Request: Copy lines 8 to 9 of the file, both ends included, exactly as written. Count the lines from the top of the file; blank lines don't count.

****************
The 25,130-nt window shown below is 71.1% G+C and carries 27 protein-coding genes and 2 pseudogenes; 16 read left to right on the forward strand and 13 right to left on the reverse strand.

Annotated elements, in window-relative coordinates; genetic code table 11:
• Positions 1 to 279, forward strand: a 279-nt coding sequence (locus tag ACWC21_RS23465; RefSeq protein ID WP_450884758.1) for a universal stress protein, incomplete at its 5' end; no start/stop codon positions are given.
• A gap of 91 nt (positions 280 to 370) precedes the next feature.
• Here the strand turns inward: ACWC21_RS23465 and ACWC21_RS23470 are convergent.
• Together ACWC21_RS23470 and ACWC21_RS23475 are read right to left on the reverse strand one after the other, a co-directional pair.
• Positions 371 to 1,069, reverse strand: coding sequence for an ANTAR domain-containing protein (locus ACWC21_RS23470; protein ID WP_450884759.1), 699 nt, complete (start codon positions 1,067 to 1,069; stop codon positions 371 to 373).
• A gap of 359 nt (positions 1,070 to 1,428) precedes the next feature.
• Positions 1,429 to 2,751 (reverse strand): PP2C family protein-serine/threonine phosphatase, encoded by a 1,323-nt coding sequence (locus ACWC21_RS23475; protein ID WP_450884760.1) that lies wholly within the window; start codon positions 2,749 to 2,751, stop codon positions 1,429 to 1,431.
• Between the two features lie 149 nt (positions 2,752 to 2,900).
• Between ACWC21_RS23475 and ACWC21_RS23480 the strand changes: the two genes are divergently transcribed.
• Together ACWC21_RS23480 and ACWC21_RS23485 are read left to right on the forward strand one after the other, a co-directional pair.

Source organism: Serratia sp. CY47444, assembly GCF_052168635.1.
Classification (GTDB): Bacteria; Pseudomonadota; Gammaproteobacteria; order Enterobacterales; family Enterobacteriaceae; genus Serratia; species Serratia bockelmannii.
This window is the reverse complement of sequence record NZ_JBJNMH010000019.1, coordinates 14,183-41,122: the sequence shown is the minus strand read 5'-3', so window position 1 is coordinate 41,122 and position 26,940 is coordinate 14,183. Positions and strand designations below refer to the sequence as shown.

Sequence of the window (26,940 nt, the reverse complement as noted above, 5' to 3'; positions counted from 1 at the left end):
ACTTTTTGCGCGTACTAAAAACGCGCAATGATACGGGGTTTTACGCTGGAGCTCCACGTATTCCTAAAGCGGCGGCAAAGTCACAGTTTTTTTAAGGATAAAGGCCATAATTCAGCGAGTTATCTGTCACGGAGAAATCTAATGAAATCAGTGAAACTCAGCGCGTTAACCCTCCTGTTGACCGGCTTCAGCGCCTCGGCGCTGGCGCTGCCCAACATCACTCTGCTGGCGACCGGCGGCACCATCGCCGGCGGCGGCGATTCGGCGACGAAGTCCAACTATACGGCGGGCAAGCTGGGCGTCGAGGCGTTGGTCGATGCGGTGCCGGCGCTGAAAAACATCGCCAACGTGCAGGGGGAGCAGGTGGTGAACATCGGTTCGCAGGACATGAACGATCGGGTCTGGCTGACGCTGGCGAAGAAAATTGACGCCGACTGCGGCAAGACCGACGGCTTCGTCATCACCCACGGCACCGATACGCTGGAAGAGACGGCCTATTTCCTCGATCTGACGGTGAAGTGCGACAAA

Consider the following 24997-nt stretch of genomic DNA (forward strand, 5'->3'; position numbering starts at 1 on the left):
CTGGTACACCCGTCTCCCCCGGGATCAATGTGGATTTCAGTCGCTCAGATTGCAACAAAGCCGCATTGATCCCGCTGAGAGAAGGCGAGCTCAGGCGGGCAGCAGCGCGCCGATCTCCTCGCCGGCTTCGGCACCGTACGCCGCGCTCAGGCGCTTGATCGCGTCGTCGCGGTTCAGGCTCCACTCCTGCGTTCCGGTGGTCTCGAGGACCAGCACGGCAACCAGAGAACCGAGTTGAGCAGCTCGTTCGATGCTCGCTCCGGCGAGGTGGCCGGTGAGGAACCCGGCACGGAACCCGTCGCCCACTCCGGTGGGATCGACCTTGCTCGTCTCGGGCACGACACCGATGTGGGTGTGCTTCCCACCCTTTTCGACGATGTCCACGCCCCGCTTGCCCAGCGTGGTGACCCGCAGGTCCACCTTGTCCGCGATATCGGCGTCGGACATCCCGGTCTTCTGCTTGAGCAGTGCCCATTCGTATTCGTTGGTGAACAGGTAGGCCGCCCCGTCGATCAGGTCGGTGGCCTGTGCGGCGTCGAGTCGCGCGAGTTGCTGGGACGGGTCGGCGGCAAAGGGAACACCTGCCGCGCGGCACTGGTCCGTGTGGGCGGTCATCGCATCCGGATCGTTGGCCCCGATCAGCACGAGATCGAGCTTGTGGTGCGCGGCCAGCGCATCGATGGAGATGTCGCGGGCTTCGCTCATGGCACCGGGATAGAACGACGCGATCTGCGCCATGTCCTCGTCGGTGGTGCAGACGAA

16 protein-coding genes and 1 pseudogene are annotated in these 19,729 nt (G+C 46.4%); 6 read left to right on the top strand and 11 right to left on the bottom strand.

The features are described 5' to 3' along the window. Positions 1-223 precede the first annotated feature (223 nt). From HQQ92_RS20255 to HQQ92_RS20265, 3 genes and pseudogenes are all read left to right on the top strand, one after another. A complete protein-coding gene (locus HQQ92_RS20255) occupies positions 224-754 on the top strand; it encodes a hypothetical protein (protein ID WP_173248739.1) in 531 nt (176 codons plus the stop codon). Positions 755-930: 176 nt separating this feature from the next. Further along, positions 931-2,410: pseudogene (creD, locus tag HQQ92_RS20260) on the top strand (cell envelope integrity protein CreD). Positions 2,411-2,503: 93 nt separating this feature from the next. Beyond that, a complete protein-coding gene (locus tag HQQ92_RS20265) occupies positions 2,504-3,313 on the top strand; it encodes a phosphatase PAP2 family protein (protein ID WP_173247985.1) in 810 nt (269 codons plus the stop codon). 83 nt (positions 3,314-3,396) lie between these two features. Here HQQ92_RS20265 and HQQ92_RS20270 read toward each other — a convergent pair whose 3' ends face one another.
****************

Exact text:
• A gap of 359 nt (positions 1,070 to 1,428) precedes the next feature.
• Positions 1,429 to 2,751 (reverse strand): PP2C family protein-serine/threonine phosphatase, encoded by a 1,323-nt coding sequence (locus ACWC21_RS23475; protein ID WP_450884760.1) that lies wholly within the window; start codon positions 2,749 to 2,751, stop codon positions 1,429 to 1,431.